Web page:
Keepapitchinin, the Mormon History blog » I Have a Question, 1840

I Have a Question, 1840

By: Ardis E. Parshall - December 01, 2011

Questions answered by Parley P. Pratt in the Millennial Star

Question: If a brother in the Church be in debt to another brother, and does not appear to aim at paying him, what is to be done? The creditor does not wish to go to law at any rate, before the unjust; but is he to have no way of obtaining his due? Or, should he lay his case before some of the officers of the Church, for them to decide whether the debtor be a transgressor or no, and deal with him accordingly?

Answer: If he does not aim at paying, he is a transgressor; for the law requires him to pay his brethren their due, as well as all other men; and if, after following the instructions of Matthew xviii., 15 and 16, he will not offer satisfaction, tell it to the Church (Officers or council,) and if the Church decide that he is a transgressor, they will, of course, cut him off, and then the brother can have restitution through the laws of the land.

Question: In baptizing, suppose I should fail to cover the person, say his hands or his face were not covered, would this neglect be censurable on my part? And how far might I go in such neglect, and yet the ordinance be accepted of God, and the design of it be answered?

Answer: If neglect arose through carelessness, you would be highly censurable; but if, from scarcity of water, as is sometimes the case, or from some exertion or unusual action of the candidate, or a slipping of your own foot, &c., &c., you might not be censurable. God acts upon reasonable principles; and as the ordinance is “not the putting away the filth of the flesh, but the answer of a good conscience,” God would accept the offering, should such a casualty occur; but we say to all Elders and Priests, see to it that you bury those who offer themselves for baptism, and thus cut off all occasion for observations on this point.

Question: If one, who is not a member of the Church, be sick, and requests me to pray for him, if he be not willing to obey the Gospel should I lay my hands on him, or anoint him with oil?

Answer: If you cannot consistently administer in the name of Jesus to one who does not believe in Jesus, why should you administer to such an one? For “in vain do ye call me Lord, Lord, and do not the things which I say.”

Question: As it is lawful to administer the sacrament to one who wishes to be baptized, and cannot, because of her husband or father; is it lawful to confirm the person into the Church?

Answer: No: baptism always precedes confirmation: but it is the privilege of the Elders to lay their hands on such, and bless them in the name of the Lord, as the spirit directs.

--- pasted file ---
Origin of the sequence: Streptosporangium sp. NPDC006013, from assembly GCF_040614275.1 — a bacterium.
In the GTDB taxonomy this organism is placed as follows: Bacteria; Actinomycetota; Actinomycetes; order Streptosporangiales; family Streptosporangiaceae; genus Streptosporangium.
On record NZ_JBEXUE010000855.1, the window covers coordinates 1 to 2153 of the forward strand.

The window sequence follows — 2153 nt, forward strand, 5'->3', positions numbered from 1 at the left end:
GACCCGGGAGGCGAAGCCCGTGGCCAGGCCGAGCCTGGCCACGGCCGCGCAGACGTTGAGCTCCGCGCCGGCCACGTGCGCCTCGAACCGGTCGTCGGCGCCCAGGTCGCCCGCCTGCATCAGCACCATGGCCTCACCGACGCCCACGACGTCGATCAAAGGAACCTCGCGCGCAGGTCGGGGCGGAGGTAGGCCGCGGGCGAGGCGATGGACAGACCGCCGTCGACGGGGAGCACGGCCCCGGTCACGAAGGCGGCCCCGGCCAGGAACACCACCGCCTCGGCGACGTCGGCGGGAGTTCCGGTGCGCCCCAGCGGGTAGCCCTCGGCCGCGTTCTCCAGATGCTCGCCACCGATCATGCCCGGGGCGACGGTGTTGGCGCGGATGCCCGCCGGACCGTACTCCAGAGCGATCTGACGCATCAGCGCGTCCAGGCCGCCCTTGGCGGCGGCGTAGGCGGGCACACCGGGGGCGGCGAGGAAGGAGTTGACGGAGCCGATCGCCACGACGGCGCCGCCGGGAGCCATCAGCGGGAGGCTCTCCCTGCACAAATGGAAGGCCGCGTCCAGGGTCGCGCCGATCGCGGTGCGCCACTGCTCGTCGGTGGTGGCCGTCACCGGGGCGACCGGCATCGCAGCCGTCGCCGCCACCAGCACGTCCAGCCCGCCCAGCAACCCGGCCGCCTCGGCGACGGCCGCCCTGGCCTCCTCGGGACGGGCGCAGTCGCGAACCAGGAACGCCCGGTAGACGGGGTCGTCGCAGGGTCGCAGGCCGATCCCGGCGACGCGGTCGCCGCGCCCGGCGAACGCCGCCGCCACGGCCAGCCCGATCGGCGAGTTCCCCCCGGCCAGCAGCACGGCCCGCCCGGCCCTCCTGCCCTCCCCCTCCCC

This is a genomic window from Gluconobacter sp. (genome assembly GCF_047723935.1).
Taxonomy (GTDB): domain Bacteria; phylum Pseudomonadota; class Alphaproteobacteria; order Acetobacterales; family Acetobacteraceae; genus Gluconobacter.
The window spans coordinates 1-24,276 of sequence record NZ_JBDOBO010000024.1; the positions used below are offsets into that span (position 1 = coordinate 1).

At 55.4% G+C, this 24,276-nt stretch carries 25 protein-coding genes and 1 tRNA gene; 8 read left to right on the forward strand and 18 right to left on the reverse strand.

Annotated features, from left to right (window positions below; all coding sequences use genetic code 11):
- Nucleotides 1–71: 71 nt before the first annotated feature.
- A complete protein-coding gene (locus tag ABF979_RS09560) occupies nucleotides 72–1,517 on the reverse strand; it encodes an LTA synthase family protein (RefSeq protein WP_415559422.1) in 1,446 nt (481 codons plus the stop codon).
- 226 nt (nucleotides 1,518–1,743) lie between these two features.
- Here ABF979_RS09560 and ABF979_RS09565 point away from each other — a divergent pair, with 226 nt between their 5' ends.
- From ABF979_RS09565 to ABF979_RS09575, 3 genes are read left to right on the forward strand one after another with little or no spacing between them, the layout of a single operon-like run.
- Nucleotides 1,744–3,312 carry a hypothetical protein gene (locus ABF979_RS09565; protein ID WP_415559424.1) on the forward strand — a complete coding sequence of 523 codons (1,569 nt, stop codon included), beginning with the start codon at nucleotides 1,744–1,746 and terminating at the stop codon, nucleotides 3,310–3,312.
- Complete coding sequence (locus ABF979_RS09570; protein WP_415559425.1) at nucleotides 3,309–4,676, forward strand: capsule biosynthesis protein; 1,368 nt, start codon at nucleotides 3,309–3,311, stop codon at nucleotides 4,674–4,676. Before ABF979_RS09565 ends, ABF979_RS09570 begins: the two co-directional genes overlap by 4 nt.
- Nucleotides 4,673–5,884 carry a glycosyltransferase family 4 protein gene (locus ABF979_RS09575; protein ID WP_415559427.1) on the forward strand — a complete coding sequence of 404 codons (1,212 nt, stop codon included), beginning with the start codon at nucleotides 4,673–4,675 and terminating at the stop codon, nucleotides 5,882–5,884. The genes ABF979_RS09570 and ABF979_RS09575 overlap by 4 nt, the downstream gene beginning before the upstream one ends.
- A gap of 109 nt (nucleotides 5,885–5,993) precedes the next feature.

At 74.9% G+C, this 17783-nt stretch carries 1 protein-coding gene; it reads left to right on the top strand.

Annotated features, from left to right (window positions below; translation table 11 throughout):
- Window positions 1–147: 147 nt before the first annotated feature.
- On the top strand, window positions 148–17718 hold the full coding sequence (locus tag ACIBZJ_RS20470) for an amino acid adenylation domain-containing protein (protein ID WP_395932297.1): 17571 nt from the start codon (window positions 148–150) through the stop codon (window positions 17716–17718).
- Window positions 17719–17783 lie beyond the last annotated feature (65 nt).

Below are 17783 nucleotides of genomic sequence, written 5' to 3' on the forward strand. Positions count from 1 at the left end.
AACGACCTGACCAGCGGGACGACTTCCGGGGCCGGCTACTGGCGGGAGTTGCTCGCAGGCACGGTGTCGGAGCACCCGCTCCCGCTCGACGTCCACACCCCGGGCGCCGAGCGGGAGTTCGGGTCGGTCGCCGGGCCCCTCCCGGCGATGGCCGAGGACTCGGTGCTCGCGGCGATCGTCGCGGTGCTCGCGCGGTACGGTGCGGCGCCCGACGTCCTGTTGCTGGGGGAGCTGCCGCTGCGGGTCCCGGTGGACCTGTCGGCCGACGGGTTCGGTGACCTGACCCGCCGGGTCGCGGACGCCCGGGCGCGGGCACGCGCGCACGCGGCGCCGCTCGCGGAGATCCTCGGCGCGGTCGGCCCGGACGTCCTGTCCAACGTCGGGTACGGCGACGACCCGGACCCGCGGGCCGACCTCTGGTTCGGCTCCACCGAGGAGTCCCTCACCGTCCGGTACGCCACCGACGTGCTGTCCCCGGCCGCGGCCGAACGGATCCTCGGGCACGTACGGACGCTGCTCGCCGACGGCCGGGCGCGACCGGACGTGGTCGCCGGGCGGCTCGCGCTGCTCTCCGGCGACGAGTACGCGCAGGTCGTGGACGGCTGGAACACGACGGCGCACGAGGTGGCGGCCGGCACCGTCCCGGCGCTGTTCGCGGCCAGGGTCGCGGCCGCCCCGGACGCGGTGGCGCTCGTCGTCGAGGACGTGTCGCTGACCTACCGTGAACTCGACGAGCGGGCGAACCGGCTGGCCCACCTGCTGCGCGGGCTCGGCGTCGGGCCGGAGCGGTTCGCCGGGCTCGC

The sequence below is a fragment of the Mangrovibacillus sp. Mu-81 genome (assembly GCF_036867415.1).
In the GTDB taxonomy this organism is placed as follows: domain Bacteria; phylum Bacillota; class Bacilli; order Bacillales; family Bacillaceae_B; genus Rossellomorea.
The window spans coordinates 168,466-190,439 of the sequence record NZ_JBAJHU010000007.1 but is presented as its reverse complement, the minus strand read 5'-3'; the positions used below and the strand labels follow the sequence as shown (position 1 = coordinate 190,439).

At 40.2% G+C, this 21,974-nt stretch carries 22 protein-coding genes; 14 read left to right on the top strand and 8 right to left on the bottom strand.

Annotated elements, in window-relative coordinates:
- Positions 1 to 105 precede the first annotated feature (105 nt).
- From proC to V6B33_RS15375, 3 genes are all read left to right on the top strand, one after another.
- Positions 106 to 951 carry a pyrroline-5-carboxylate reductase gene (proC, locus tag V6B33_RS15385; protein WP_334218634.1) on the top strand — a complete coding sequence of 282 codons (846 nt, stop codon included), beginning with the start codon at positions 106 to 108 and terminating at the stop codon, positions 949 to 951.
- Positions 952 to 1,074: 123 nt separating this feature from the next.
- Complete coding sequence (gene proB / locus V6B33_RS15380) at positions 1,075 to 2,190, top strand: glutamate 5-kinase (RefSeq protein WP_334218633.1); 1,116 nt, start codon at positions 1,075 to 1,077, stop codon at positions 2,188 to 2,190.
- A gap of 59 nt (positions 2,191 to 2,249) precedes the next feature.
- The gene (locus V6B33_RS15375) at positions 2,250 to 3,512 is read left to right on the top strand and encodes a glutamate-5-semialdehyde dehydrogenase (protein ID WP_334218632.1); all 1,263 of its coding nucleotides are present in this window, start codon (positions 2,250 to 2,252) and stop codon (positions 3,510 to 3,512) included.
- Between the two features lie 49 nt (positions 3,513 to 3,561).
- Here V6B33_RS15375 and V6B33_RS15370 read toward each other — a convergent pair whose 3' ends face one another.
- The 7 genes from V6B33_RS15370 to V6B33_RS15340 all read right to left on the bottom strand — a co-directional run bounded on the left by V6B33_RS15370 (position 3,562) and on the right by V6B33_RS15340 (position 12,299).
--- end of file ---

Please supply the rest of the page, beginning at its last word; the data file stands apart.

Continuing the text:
Question: May a Teacher break the bread or pour out the wine at sacrament, or carry it to the Saints; and may he preach in the congregation of the Saints?

Answer: See 1st No. of the STAR, 10 page, 11 par.: “but neither Teacher nor Deacon have authority to baptize, administer the sacrament, or lay on hands,” yet they may pass the bread and wine; and as they are standing ministers unto the church, it is especially the Teacher’s duty to preach to the Saints in their assemblies, or at home, or whenever they have the opportunity, and teach them the things of the kingdom, according to the revelations.

Question: Ought the elders and Priests, when their testimony is rejected, tow ash their feet, &c.; and is there no hope of those against whom they wash their feet? An idea has gone out that we consider such sealed up for destruction. Is the washing of feet, in this way, anything more than a testimony that we are clear of their blood, when we bear testimony of it before God?

Answer: Certainly; see the STAR, page 80, par. 16: and when the Elders and Priests have borne a faithful testimony to any city, town, village or person, and that testimony is rejected, and they have fulfilled the revelation, and borne testimony unto the father in the name of Jesus, that city, town, village, or person is in the hands of a righteous God, who will do with them according to his own pleasure; we are clear from their blood.

Question: Is it right for the Elders, in their preaching, to talk of the conduct and characters of the sects? Does the church at all sanction it? Is the church at war with them, or false principles?

Answer: It is the duty of the Elders to preach the Gospel of life and salvation to all men, sects, denominations and parties so far as they can get opportunity, and show all how they may come back again to the presence of God; and, if this come in contact with party feelings, we cannot help it; but by all means avoid calling any man or set of men, as it only tends to irritate and drive men from the truth.

Question: Is it expedient to call out our opponents to discussion?

Answer: No: but if we are opposed in the principles we teach, we will defend the truth with the sword of the Spirit, and, in meekness, instruct those who oppose themselves.

Question: Are we required to go from house to house to preach?